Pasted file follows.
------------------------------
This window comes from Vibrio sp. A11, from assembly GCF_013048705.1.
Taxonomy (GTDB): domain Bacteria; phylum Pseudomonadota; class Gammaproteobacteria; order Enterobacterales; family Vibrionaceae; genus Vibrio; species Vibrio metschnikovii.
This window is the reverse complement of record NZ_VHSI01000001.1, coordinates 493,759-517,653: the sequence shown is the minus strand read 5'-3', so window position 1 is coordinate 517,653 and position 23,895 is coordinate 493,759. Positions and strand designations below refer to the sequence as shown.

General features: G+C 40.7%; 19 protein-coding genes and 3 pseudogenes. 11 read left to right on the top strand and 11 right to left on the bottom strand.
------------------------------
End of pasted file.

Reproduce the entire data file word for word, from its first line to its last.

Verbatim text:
This window comes from Vibrio sp. A11, from assembly GCF_013048705.1.
Taxonomy (GTDB): domain Bacteria; phylum Pseudomonadota; class Gammaproteobacteria; order Enterobacterales; family Vibrionaceae; genus Vibrio; species Vibrio metschnikovii.
This window is the reverse complement of record NZ_VHSI01000001.1, coordinates 493,759-517,653: the sequence shown is the minus strand read 5'-3', so window position 1 is coordinate 517,653 and position 23,895 is coordinate 493,759. Positions and strand designations below refer to the sequence as shown.

General features: G+C 40.7%; 19 protein-coding genes and 3 pseudogenes. 11 read left to right on the top strand and 11 right to left on the bottom strand.